March 25, the solemnity of the Annunciation and the Incarnation of Christ in the womb of the Virgin Mary, is celebrated as the Day of the Unborn Child in Latin America, and large pro-life marches were held in Argentina, Ecuador, and Peru.
According to local organizers, 20,000 people turned out for the march in Buenos Aires alone. In addition, marches were held in the cities of Salta, Tucumán, Bahía Blanca, Corrientes, Mar de Plata, Córdoba, and Santiago del Estero.
Ana Belén Marmora, an Argentine pro-life leader, explained to ACI Prensa, CNA’s Spanish-language news partner, that “the march is one day of the year in which all of us who defend life from conception take to the streets to demonstrate for it.”
“It’s important because if we really want to repeal the disastrous law on abortion, now more than ever we have to make it clearly seen that this is not over and that no one here is giving up,” she stressed.
On Dec. 30, 2020, the Argentine legislature passed a law pushed by President Alberto Fernández that legalized abortion on demand in the country for up to 14 weeks of pregnancy.
Marmora told ACI Prensa that the march also aims to defend “all the doctors and health professionals who today are pressured to perform abortions and whose conscientious objection is not respected.”
She said the march serves to alert the Legislature to the “grave error” it made in legalizing abortion and pointed to the case of María Del Valle, the first woman to die “from supposedly safe, free, and legal abortion.”
The same day, thousands of people took to the streets in the Ecuadorian cities of Quito, Guayaquil, and Cuenca to defend the right to life of the unborn child.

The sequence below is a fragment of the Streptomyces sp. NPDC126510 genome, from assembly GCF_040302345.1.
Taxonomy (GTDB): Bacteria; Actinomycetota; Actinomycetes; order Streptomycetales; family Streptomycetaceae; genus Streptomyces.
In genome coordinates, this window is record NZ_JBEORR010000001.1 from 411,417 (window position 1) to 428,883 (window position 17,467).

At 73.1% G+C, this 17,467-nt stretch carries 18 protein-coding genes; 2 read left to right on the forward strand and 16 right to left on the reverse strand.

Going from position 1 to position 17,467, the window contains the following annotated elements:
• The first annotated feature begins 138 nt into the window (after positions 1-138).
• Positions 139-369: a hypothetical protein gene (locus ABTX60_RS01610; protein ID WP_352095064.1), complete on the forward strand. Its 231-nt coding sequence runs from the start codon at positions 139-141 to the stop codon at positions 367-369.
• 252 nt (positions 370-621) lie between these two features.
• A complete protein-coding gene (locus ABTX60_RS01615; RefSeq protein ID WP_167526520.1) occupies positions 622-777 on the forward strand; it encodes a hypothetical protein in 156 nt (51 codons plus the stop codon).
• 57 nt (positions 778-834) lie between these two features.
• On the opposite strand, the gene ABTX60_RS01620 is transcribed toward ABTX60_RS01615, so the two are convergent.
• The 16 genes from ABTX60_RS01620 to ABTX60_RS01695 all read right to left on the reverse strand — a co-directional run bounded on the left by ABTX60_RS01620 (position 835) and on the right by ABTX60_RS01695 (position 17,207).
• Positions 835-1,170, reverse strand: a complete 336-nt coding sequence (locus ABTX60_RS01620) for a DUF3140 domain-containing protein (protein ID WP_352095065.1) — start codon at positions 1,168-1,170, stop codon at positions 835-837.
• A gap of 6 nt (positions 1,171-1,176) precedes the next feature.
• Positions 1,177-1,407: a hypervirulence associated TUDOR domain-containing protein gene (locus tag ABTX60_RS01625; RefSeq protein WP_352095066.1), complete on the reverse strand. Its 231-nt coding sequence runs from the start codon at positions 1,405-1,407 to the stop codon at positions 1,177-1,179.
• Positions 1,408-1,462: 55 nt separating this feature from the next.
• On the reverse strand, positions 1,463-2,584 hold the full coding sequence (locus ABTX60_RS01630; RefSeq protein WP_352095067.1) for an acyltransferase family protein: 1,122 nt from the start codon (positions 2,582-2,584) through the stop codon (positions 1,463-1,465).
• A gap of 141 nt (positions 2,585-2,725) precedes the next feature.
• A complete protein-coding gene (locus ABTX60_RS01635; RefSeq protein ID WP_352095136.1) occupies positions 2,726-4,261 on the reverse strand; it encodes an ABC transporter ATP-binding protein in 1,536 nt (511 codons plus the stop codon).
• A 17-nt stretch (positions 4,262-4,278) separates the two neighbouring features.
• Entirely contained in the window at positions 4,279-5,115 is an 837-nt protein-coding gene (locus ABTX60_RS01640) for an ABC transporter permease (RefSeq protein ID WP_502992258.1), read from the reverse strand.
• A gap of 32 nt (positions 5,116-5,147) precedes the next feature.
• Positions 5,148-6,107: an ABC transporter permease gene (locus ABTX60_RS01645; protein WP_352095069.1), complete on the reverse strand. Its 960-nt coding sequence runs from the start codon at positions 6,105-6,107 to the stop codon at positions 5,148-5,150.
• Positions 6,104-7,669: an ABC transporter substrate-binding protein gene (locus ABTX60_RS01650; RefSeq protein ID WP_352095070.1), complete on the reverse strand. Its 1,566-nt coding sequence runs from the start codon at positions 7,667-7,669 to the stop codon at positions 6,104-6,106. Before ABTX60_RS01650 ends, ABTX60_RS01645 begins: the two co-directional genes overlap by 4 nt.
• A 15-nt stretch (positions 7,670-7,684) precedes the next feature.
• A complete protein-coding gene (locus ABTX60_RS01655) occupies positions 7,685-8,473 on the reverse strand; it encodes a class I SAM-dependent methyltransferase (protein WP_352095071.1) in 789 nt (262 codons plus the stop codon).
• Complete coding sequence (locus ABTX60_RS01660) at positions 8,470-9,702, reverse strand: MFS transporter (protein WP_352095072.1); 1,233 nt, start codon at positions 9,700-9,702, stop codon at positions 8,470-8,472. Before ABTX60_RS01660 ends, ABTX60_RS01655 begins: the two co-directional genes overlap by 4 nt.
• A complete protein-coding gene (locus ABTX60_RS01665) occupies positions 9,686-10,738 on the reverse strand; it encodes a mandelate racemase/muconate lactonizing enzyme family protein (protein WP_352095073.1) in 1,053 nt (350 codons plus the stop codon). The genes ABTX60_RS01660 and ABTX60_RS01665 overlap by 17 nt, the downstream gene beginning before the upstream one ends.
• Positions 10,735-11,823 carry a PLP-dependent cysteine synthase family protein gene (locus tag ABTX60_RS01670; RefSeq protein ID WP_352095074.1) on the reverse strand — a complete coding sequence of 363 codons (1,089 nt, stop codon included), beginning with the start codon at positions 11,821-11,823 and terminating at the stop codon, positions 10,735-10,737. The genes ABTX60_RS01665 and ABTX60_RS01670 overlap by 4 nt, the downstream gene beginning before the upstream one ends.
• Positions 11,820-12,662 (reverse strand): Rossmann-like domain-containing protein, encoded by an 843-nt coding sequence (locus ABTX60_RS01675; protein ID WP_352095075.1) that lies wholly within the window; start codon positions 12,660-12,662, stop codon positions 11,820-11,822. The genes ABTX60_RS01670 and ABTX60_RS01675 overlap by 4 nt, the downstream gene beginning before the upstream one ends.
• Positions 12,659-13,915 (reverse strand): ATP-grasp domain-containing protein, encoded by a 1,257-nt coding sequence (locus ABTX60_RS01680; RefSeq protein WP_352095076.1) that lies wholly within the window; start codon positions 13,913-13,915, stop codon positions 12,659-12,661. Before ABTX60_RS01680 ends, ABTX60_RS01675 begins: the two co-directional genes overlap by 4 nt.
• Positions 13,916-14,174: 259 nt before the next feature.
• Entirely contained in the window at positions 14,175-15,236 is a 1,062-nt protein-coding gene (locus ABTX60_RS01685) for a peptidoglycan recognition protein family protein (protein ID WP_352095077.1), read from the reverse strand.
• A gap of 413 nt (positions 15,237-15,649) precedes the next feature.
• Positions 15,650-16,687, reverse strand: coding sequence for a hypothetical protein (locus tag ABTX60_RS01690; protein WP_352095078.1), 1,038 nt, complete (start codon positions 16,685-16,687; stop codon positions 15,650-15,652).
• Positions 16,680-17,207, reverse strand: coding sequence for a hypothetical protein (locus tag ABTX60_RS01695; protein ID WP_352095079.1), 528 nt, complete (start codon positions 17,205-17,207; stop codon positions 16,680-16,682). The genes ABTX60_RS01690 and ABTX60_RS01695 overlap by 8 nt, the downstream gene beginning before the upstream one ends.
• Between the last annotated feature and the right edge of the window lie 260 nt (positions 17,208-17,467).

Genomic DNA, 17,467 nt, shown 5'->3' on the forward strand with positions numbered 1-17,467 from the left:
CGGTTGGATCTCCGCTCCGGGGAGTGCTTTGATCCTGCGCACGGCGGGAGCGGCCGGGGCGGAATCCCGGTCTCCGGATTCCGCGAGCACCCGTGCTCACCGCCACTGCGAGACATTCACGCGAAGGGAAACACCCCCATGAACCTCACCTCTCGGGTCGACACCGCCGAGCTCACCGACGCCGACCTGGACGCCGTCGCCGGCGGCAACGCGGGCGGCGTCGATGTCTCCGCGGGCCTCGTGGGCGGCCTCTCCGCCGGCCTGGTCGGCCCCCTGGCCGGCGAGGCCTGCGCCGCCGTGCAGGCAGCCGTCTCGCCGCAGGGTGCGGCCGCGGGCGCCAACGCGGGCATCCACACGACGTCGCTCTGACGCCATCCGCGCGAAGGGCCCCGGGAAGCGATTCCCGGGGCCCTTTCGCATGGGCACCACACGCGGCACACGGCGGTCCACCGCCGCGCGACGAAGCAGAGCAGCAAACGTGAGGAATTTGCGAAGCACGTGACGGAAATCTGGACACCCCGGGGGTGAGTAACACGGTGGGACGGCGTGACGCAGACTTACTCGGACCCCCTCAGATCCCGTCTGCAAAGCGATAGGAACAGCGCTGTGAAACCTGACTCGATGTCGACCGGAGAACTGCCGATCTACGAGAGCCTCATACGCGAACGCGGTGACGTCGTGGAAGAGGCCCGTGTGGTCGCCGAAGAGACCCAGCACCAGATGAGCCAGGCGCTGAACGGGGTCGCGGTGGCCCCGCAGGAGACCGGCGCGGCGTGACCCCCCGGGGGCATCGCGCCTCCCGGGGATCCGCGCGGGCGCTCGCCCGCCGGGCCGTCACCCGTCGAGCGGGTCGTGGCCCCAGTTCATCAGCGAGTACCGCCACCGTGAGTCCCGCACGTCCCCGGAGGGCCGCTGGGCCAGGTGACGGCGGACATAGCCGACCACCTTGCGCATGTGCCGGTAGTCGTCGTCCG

President Alfredo Palacios González established the Day of the Unborn Child in the country by decree 1441, which recognizes that the conceived person is a child.
The June 1, 2006, decree states that the conceived child must be guaranteed “the right to life, expressly recognizing the baby as a living human being and a legal person who cannot be discriminated against due to his/her unborn condition.”
Estela Zea, spokesperson for the Yes to Life movement, told ACI Prensa that she hopes these marches will reinforce “the Christian commitment of all Catholics who value, respect, and promote life, family, and freedom.”
The very large Voice of the Unborn bell featured in the march is owned by the Yes to Life movement and the bishop emeritus of Daule, Giovanni Piccioli. The bell was blessed by Pope Francis in October 2021 and sent to Ecuador “to wake up people’s conscience,” Zea said.
The archbishop of Guayaquil, Luis Cabrera, offered a Mass on Feb. 12, 2022, to receive the Voice of the Unborn bell, which arrived in Ecuador in the midst of the debate on a bill on legalizing abortion in cases of rape.
“We are not gods to decide who lives and who dies,” Cabrera said on that occasion.
In his talk at one of the marches, the bishop of Santa Elena and head of the Family and Life program of the Ecuadorian Bishops’ Conference, Iván Minda, encouraged the faithful to be the salt and light of the world.